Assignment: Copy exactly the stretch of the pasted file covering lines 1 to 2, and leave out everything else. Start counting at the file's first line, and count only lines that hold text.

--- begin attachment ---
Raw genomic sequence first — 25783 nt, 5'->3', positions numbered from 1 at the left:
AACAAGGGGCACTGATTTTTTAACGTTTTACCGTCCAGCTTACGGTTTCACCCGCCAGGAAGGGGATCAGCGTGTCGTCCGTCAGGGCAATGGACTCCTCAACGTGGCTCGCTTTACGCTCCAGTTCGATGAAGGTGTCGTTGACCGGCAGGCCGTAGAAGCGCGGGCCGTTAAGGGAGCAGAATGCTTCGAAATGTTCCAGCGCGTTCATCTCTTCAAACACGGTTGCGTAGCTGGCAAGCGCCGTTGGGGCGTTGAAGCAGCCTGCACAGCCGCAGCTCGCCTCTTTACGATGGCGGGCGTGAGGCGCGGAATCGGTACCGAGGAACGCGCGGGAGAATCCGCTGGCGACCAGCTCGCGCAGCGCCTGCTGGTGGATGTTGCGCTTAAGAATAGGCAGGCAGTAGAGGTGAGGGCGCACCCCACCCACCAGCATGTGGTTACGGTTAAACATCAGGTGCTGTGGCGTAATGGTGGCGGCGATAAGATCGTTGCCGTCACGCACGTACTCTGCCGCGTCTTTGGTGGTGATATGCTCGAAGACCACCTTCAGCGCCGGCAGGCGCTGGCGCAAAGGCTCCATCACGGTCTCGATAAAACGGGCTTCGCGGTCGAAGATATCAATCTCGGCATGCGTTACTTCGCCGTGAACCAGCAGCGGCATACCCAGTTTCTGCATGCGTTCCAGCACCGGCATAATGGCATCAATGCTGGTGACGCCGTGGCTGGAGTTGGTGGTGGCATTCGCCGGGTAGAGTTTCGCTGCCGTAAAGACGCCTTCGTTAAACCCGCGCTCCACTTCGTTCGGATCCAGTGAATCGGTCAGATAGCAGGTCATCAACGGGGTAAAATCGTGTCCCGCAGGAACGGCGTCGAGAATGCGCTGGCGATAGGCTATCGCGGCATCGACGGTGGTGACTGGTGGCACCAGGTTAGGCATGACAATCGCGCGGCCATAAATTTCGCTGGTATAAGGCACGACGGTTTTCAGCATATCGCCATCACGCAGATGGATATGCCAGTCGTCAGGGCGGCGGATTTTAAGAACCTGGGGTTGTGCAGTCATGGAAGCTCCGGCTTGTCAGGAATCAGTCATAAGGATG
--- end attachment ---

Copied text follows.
Raw genomic sequence first — 25783 nt, 5'->3', positions numbered from 1 at the left:
AACAAGGGGCACTGATTTTTTAACGTTTTACCGTCCAGCTTACGGTTTCACCCGCCAGGAAGGGGATCAGCGTGTCGTCCGTCAGGGCAATGGACTCCTCAACGTGGCTCGCTTTACGCTCCAGTTCGATGAAGGTGTCGTTGACCGGCAGGCCGTAGAAGCGCGGGCCGTTAAGGGAGCAGAATGCTTCGAAATGTTCCAGCGCGTTCATCTCTTCAAACACGGTTGCGTAGCTGGCAAGCGCCGTTGGGGCGTTGAAGCAGCCTGCACAGCCGCAGCTCGCCTCTTTACGATGGCGGGCGTGAGGCGCGGAATCGGTACCGAGGAACGCGCGGGAGAATCCGCTGGCGACCAGCTCGCGCAGCGCCTGCTGGTGGATGTTGCGCTTAAGAATAGGCAGGCAGTAGAGGTGAGGGCGCACCCCACCCACCAGCATGTGGTTACGGTTAAACATCAGGTGCTGTGGCGTAATGGTGGCGGCGATAAGATCGTTGCCGTCACGCACGTACTCTGCCGCGTCTTTGGTGGTGATATGCTCGAAGACCACCTTCAGCGCCGGCAGGCGCTGGCGCAAAGGCTCCATCACGGTCTCGATAAAACGGGCTTCGCGGTCGAAGATATCAATCTCGGCATGCGTTACTTCGCCGTGAACCAGCAGCGGCATACCCAGTTTCTGCATGCGTTCCAGCACCGGCATAATGGCATCAATGCTGGTGACGCCGTGGCTGGAGTTGGTGGTGGCATTCGCCGGGTAGAGTTTCGCTGCCGTAAAGACGCCTTCGTTAAACCCGCGCTCCACTTCGTTCGGATCCAGTGAATCGGTCAGATAGCAGGTCATCAACGGGGTAAAATCGTGTCCCGCAGGAACGGCGTCGAGAATGCGCTGGCGATAGGCTATCGCGGCATCGACGGTGGTGACTGGTGGCACCAGGTTAGGCATGACAATCGCGCGGCCATAAATTTCGCTGGTATAAGGCACGACGGTTTTCAGCATATCGCCATCACGCAGATGGATATGCCAGTCGTCAGGGCGGCGGATTTTAAGAACCTGGGGTTGTGCAGTCATGGAAGCTCCGGCTTGTCAGGAATCAGTCATAAGGATG